Many food and beverage plants have incrementally upgraded their systems over the years, with them now being a complex network of distributed control systems (DCSs) and supervisory control and data acquisition (SCADA) systems. Connecting a mix of DCS and SCADA systems into one master system can have multiple benefits. Here, Darcy Simonis, industry network leader for ABB, explores how a single integrated system architecture can benefit plant operators and managers alike.
The first SCADA systems were independent, with no connectivity to other systems and were traditionally used for operating and monitoring production in a plant. The evolution of SCADA capabilities means that the new generation are now more advanced. Modern systems can remotely monitor and control operations with coded signals over communication channels and log data for auditing purposes.
The importance of collecting, storing and analyzing data is crucial, but this increase in data raises new questions of cybersecurity. If systems are not maintained and software becomes outdated, SCADA-based systems can be left open to vulnerabilities. For this reason, operators should regularly review their systems to protect them against cyber-attacks.
With an increasing amount of data, a DCS system can process a large amount of current information, however the failure of one controller affects more than one loop and requires a skilled operator to minimize downtime. In the food industry, any period of downtime can have catastrophic effects and can result in lost production. With new challenges faced by SCADA and DCS systems, unifying all operations into one master system is key to improve efficiency.
Coupled with technological advancements, rapidly changing consumer demands in the food and beverage industry have forced manufacturers to adapt quickly to retain a competitive edge. Consumers expect traceability throughout the entire supply chain, meaning the need for real-time continuous data is essential. Digital transformation in the food industry continues to be driven by these two key trends. So, what do these shifts mean and how can a move towards an integrated digital operating environment benefit food manufacturers?
Control system modernization
Unifying control systems into one fully integrated system provides the synchronization of all applications and devices involved in the manufacturing process. This allows for the successful merging of information flow from DCS and SCADA systems, so that it is available in one interface in real-time. And one of the best means of unifying these communications is by using a single industrial software system.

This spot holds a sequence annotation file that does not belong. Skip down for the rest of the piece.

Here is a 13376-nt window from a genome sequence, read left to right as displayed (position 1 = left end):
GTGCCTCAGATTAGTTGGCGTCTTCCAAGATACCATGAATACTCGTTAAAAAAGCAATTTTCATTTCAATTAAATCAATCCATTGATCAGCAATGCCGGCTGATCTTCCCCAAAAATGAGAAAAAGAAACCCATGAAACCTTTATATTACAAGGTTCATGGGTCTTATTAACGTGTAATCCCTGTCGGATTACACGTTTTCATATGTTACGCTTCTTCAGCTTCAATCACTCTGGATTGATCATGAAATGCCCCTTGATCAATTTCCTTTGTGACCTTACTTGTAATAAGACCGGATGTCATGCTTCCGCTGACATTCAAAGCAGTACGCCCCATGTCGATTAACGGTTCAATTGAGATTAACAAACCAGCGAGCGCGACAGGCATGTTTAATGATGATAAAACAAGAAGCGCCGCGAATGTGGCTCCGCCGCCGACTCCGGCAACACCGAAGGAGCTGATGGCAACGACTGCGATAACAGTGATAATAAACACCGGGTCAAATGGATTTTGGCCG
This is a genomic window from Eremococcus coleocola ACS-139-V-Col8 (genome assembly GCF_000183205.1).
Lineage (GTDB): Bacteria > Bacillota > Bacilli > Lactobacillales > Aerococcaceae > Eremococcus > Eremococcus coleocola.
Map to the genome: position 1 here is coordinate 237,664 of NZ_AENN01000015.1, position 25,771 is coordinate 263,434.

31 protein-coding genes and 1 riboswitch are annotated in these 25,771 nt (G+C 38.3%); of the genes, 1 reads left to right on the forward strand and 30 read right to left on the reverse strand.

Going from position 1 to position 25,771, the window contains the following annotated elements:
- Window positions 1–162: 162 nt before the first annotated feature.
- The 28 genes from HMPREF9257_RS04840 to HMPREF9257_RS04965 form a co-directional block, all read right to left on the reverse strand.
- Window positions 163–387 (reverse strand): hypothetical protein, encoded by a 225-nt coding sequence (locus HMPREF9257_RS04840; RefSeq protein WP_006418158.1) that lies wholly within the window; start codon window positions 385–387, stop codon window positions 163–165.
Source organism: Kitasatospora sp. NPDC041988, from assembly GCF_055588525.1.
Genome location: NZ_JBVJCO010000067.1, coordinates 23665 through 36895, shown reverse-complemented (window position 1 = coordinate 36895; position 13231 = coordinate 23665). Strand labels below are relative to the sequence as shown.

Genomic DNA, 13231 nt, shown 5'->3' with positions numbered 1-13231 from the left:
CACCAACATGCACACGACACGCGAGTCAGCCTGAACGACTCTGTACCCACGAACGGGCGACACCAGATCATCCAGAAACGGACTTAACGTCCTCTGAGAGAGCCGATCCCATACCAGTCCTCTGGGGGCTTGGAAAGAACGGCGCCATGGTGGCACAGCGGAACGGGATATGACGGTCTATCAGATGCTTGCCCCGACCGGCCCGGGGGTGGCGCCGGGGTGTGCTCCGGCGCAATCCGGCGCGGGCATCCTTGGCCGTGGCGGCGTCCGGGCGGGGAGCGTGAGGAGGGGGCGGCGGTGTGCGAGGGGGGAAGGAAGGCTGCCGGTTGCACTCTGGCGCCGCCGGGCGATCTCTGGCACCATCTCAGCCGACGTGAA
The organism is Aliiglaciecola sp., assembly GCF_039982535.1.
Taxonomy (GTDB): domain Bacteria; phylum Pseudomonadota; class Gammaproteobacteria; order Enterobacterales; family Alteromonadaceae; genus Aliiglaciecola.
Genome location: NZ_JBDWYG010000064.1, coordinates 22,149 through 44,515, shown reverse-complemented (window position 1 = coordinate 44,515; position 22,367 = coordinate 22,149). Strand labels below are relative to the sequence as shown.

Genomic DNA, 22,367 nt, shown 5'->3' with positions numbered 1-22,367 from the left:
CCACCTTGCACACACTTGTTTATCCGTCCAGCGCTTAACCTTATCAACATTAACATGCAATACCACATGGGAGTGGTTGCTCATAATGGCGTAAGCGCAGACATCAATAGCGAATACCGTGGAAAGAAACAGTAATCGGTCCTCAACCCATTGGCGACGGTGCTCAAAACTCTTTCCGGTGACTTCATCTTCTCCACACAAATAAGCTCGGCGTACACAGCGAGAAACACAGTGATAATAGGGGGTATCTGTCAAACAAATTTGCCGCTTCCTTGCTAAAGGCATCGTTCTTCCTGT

Environmental factors such as trade instability, tightening industry standards and changing consumer preferences mean that manufacturers must ensure their MES is effective and secure to allow swift adaptation to new challenges.
The full integration of systems allows actionable information to be available in real-time to operators, often across multiple plants. Greater control and visibility of data improves security and allows for targeted improvements to processes. It also makes digital twinning feasible, where plant managers simulate plant operations virtually to achieve full plant visualization, support proactive maintenance and aid the decision-making process, not only from an operational but also from a cost-cutting perspective.
Secure reliable processing and an increase in manufacturing flexibility can boost efficiency and productivity, letting users optimize plant manufacturing and maintenance to the maximum.
Meeting industry standards
The food industry has been hit with numerous safety scandals, resulting in former UK Environment Secretary Michael Gove announcing a new law that will require manufacturers to include full ingredients labelling on pre-packaged foods from 2021.
Working to rigorous industry standards, key regulations and new manufacturing practices is vital. Plant managers in the food and beverage sector can improve the safety and quality of their operations, reduce unplanned downtime and mitigate food emergencies by viewing all data points in one place. Faster reactions to any manufacturing process anomalies can improve quality standards which also cuts down on wasted ingredients.
An integrated master system also allows for a shorter time to market for new products due to less delay. If less stock is held up at different stages of the process, this can reduce inventory levels and help raise quality standards.
The future of the digital factory
The successful integration of all systems in the manufacturing process means that plant operators can leverage the diverse capabilities of each system to improve productivity, cost-effectiveness, meet price competition, launch innovative products, and enter new markets. The consideration of multiple data sets with interconnected factors allows for businesses-wide improvement, which is essential in the current climate.
With many food and beverage companies now embracing an integrated control system, the future of manufacturing is digital.